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Wallace Originally Answered: Puppy food versus all life stages?
Acana and TOTW are both fine, don't bother feeding puppy food. Too many calories equals too fast of growth, which isn't good for skeletal growth.

Ruby Ruby
Innova is far superior! Much better ingredients. And much more nutritious than Eukanuba. You couldn't pay me to feed my dog Eukanuba. Even if I had a free lifetime supply, I would never feed my dog Eukanuba (aka: Puke-a-nuba). As an analogy of quality, f these dog foods were fish, Innova would be caviar, while Eukanuba would be microwaved fish sticks. .
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Mort Mort
Everyone differs on this question so I asked my vet. She said get the best quality dry food you can because every cat she has treated for a urinary infection has been eating the cheap dry food. As for the wet, she said feed 'em whatever catfood they will eat (except real tuna), even the cheapest. And always keep them eating wet food as well as dry because she knows cats who only got dry food and when they get sick, they won't accept wet food because they are not used to it. So supermarket wet food is OK, but not the dry, and I feed the best wet I can find within my budget, and vary it.
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Kelan Kelan
It is worth the extra money. Benefits range from good health to lower vet bills. He may not be bigger, but he will be healthier, have a nicer coat, and love you all the more for it!
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Herb Herb
At five weeks old, shouldn't kitty be on KMR kitten formula? Also, they need high protein kitten chow at that age mixed with the formula if they are already able to eat on their own. They should be on kitten food for the first year, no matter what brand you use. Stay away from canned food. There is not enough protein in them for a baby kitten's needs. My five week old kitten was still feeding from the bottle at that age.
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Herb Originally Answered: Raw food question, Coconut butter bad or good for you?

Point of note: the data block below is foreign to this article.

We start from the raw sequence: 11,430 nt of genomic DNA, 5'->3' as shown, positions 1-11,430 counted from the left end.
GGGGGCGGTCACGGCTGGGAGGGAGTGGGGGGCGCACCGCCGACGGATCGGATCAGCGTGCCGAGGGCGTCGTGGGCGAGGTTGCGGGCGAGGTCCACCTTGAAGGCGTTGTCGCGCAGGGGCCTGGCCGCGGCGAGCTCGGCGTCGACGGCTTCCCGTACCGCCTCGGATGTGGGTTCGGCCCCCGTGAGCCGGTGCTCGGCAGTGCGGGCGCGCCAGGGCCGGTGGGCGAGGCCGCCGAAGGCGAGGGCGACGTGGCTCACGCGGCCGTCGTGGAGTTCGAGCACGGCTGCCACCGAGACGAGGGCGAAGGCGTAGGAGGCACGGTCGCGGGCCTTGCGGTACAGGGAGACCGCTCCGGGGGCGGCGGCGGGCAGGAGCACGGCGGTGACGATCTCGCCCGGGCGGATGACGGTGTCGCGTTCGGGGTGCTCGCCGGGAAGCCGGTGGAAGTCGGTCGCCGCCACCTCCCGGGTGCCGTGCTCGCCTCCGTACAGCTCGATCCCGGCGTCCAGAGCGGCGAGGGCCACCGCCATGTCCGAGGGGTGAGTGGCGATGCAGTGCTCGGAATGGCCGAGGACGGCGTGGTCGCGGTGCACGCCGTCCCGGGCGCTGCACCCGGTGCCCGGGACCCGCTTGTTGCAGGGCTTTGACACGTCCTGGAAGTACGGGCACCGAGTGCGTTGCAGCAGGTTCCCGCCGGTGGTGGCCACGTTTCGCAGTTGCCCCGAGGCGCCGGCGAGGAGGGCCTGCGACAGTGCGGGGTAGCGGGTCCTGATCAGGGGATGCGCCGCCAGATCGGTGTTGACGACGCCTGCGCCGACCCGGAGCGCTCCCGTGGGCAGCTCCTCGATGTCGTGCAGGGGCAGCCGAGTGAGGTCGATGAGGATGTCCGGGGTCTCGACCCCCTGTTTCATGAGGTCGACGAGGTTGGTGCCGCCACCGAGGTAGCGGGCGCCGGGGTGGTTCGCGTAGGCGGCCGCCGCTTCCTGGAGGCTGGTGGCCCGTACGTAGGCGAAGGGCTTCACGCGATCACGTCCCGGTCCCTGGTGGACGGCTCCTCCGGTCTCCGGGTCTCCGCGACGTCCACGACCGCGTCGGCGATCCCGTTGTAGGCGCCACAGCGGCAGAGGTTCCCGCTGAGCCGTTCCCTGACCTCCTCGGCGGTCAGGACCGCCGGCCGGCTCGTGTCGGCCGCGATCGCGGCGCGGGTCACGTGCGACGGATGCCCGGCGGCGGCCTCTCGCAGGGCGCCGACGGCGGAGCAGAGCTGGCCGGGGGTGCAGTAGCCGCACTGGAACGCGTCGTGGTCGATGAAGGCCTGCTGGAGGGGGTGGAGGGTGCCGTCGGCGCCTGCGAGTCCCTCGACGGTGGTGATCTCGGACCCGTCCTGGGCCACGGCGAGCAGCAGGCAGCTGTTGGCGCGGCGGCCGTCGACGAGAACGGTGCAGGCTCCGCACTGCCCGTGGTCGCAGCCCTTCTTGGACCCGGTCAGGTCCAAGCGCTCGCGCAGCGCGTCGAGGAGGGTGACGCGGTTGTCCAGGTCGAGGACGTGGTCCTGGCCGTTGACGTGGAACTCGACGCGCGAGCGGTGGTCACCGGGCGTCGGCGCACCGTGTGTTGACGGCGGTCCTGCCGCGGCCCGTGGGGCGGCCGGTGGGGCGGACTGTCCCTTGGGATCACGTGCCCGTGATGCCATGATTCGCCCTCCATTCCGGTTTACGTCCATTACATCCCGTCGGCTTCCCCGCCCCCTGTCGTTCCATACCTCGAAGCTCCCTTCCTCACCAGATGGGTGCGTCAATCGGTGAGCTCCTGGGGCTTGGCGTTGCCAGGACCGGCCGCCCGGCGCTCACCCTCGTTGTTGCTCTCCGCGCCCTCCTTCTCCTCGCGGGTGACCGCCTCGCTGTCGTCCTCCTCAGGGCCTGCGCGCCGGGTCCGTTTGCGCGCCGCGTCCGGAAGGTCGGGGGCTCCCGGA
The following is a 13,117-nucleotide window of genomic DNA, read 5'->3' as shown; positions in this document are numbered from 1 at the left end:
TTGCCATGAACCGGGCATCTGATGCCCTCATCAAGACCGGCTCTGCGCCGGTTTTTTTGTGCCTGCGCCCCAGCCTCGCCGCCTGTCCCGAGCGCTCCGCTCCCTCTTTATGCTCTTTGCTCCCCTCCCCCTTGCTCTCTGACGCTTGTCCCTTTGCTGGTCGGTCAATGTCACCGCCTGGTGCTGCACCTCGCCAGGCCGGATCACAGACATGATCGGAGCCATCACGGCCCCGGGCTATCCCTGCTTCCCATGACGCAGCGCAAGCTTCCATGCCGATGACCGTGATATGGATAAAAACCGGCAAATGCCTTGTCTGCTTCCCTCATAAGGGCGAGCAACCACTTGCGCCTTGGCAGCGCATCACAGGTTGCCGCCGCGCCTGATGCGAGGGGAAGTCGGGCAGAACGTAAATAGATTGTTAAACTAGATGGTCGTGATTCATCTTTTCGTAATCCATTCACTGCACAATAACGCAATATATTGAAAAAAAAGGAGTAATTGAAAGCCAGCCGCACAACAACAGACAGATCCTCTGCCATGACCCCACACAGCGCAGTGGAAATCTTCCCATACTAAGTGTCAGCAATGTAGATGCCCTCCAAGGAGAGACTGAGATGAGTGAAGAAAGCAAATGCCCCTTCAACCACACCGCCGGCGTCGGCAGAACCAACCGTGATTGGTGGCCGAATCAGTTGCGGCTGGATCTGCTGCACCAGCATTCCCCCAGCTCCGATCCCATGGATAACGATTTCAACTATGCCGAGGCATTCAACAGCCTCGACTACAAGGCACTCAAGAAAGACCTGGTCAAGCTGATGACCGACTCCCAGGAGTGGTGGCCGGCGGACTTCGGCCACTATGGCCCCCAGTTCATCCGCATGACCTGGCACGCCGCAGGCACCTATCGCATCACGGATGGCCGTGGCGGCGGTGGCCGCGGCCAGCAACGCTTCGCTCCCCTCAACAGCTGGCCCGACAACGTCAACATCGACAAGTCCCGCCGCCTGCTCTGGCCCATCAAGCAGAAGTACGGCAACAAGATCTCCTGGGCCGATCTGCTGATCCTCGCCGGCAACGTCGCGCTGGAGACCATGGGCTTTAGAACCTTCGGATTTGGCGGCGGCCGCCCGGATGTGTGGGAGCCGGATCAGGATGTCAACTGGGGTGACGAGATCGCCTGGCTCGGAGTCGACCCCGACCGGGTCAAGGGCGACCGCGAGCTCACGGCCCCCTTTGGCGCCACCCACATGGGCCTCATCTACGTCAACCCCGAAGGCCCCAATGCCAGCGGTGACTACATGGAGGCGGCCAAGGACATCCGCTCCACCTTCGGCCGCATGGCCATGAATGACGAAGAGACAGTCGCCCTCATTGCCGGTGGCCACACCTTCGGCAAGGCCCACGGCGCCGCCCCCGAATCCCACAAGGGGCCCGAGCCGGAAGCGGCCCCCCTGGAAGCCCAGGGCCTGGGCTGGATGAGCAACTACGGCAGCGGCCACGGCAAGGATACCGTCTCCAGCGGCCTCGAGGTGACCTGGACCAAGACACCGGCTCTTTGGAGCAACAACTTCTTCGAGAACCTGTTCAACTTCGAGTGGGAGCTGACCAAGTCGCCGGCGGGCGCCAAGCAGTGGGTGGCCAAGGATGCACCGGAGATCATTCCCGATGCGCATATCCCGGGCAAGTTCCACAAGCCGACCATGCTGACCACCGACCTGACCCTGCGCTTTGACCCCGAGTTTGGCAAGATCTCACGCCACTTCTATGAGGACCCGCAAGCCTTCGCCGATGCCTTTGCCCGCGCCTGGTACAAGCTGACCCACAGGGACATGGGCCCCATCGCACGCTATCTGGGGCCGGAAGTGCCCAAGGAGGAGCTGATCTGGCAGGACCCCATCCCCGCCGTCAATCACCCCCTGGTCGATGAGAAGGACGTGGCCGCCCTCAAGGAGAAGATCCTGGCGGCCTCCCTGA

I am in my ninth year as a rawfoodist, and there was a time when I would have agreed with both of the previous answers. But not anymore. I started out with this idea that since things like coco butter have the "good" fat, that we should eat LOTS of it. But I have since seen the fallacy in this. It happened when I attended a raw food event featuring Doug Graham as a speaker. I went into this with David Wolfe having been my primary "guru" of choice. Yike. Scary to think of that now... Anyway, this guy Doug was saying some stuff that was VERY different from what the mainstream raw food leaders say. He was NOT touting chlorophyll, sea salt, blue-green algae, avocados, spirulina, bee pollen, wheatgrass juice, goji berries, raw cacoa(give me a break), fermented foods, liquid aminos, sprouts, olive oil, apple cider vinegar, garlic, "super foods", or even juicing. Wow. What a weirdo. Every raw foodist knows that those things on that list are where it's at, RIGHT? And he was even so bold as to say that bananas are GOOD. Omigosh, that just went against everything I had been taught. I could have just written him off at that point, but here's the thing... He was very smart, impeccably logical in his explanations, with decades of first-hand research, having a background as a trainer of pro-athletes, including some record-holders. He had also controlled and monitored their diets, and had seen the results. He was also a 25+ year rawfoodist himself, and at about age 50, was the best athlete around. And he was very down to earth, and very scientific in his approach. There was no way I could not give him credibility. Well...without writing a whole novel here, basically the point in regard to your question is that most people, especially rawfoodists eat waaay too much fat. And it is highly detrimental to one's health over time. It also greatly inhibits athletic performance. Doug calculated that the avg. American eats 40% cals from fat, avg. vegetarian 40% cals from fat, avg. vegan 40% cals from fat, avg. rawfoodist...wanna guess? 65% cals from fat! That's huge. And it's not a good thing. Athletically, consuming about 4-5% fat is optimal(which just happens to be what is found in most fruits), and thru decades of testing, he found that 10% seems to be the upper-cutoff, above which, all aspects of health and performance began to diminish. And the farther above 10%, the worse the deterioration. See here's the thing. As vegetarians, many of us(still sadly not all) are aware that our protein needs are highly exaggerated. And not only that, but also, TOO MUCH of it is actually BAD for you. And most Americans are actually at that toxic level of having too much, and yet are still worried about making sure they have lots of it in their diet, when it is virtually impossible to have a deficiency of it unless you are starving yourself. Well the exact same thing is true of fat. You could take that entire paragraph above and replace the word protein with the word fat, and it would work. Yes...we need a certain amount of it(again, same with protein). A certain amount is necessary. But that amount is low. That's all there is to it. It's low. Not high. And high is bad for us. I am not saying ZERO. I am saying low. We are not a high-fat, high-protein critter, like bears. We are primates. And what do they eat? Lots of fruits and chutes. Not lots of fat. And yes, UNsaturated fat is the kind we want, and no, I am not worried about it giving you cholesterol(it's not about cholesterol), but again, we don't need it in excessive amounts. And we already have enough simply from eating fruits. When you eat overt fat sources like nut butters, olive oil, avocados, etc. it takes surprisingly little of it to put you up into that 10+% range, where things start getting worse. There is a fallacy in thinking, "I know that nutrient X is necessary, so therefore I will eat lots and lots and lots and lots of it." And that is the trap that most people(myself included) have fallen into. Look I could go on forever about how fat blocks your body's ability to absorb oxygen and sugar into the blood cells, about how high-fat consumption is the true cause of diabetes, and on and on and on. But I think that would be way too much for this space. Basically, if you want to know about all the science and the research...I think the best thing to do would just be to get his newest BOOK, "The 80/10/10 Diet". That really lays out everything that I gleaned over going to numerous events to hear him speak and ask him questions. You can find it on livingnutrition.com It will really put questions like this one to bed for you. Let me just close by saying that I have personally been doing raw the low-fat way for about the last 4-5 years. I did it high fat raw at first, then after hearing Doug, I traded in my avocados for bananas and tried low fat raw. And of course, there was a back-and-forth transition period(that was the time to REALLY be able to make direct comparisons). Let me tell you, it really works! I thought I was so healthy when I first went raw. But it was nothing compared to Low-fat raw. And I have met others who do the same at Doug's events, and have FINALLY found where all the HEALTHY-LOOKING raw foodists have been hiding. Ever notice that they are hard to find??? It's because most of them are making a lot of mistakes(and not just the fat). You really should check out Doug's book. Again, there are many other factors besides high/low fat that you should know about. I have found it to be better than all my other raw books combined. I'll tell you flat out, low-fat rawfoodists tend to be much healthier. I have seen this so consistently. I no longer believe things like "if you're raw, you're good." There is so much more to it. I now know that that comes from bad teaching by uninformed inexperienced gurus who say what they think is true, rather than what they know is true. And that is the majority of who is out there. Sorry if that sounds cynical. But I have found it to be true, and I do want to be honest and helpful. Well...you said you wanted insight, so there you go! Hope this is a good start. Good luck!